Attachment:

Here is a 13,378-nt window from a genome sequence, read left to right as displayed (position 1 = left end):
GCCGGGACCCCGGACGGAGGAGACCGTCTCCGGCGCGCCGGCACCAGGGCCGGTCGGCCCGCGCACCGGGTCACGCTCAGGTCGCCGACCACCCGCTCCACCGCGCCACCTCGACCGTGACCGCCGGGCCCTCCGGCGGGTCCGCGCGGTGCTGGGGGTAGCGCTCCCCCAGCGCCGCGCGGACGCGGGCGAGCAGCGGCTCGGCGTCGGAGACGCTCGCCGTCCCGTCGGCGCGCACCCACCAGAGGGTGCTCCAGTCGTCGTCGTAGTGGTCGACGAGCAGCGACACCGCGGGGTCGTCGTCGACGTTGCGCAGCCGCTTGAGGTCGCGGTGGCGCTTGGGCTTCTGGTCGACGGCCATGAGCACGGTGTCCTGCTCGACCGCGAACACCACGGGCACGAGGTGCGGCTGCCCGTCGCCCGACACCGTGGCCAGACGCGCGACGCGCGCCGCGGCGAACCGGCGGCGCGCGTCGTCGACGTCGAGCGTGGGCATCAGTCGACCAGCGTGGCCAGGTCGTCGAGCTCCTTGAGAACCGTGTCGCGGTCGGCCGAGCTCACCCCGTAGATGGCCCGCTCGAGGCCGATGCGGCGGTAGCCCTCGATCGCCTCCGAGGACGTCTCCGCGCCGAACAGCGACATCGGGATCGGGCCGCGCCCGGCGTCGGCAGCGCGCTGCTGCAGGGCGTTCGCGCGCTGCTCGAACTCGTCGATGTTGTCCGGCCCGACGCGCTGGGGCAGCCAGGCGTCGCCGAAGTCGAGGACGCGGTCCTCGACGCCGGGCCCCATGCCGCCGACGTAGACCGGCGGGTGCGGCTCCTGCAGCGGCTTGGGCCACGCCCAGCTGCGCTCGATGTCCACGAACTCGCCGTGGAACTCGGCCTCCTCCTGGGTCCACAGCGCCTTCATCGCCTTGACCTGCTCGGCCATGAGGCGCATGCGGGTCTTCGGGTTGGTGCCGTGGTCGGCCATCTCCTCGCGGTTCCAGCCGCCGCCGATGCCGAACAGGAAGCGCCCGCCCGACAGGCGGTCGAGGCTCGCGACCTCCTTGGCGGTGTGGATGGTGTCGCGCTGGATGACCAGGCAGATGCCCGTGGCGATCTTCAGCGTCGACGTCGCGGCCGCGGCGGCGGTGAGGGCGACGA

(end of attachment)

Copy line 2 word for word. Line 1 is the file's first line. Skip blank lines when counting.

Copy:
GCCGGGACCCCGGACGGAGGAGACCGTCTCCGGCGCGCCGGCACCAGGGCCGGTCGGCCCGCGCACCGGGTCACGCTCAGGTCGCCGACCACCCGCTCCACCGCGCCACCTCGACCGTGACCGCCGGGCCCTCCGGCGGGTCCGCGCGGTGCTGGGGGTAGCGCTCCCCCAGCGCCGCGCGGACGCGGGCGAGCAGCGGCTCGGCGTCGGAGACGCTCGCCGTCCCGTCGGCGCGCACCCACCAGAGGGTGCTCCAGTCGTCGTCGTAGTGGTCGACGAGCAGCGACACCGCGGGGTCGTCGTCGACGTTGCGCAGCCGCTTGAGGTCGCGGTGGCGCTTGGGCTTCTGGTCGACGGCCATGAGCACGGTGTCCTGCTCGACCGCGAACACCACGGGCACGAGGTGCGGCTGCCCGTCGCCCGACACCGTGGCCAGACGCGCGACGCGCGCCGCGGCGAACCGGCGGCGCGCGTCGTCGACGTCGAGCGTGGGCATCAGTCGACCAGCGTGGCCAGGTCGTCGAGCTCCTTGAGAACCGTGTCGCGGTCGGCCGAGCTCACCCCGTAGATGGCCCGCTCGAGGCCGATGCGGCGGTAGCCCTCGATCGCCTCCGAGGACGTCTCCGCGCCGAACAGCGACATCGGGATCGGGCCGCGCCCGGCGTCGGCAGCGCGCTGCTGCAGGGCGTTCGCGCGCTGCTCGAACTCGTCGATGTTGTCCGGCCCGACGCGCTGGGGCAGCCAGGCGTCGCCGAAGTCGAGGACGCGGTCCTCGACGCCGGGCCCCATGCCGCCGACGTAGACCGGCGGGTGCGGCTCCTGCAGCGGCTTGGGCCACGCCCAGCTGCGCTCGATGTCCACGAACTCGCCGTGGAACTCGGCCTCCTCCTGGGTCCACAGCGCCTTCATCGCCTTGACCTGCTCGGCCATGAGGCGCATGCGGGTCTTCGGGTTGGTGCCGTGGTCGGCCATCTCCTCGCGGTTCCAGCCGCCGCCGATGCCGAACAGGAAGCGCCCGCCCGACAGGCGGTCGAGGCTCGCGACCTCCTTGGCGGTGTGGATGGTGTCGCGCTGGATGACCAGGCAGATGCCCGTGGCGATCTTCAGCGTCGACGTCGCGGCCGCGGCGGCGGTGAGGGCGACGA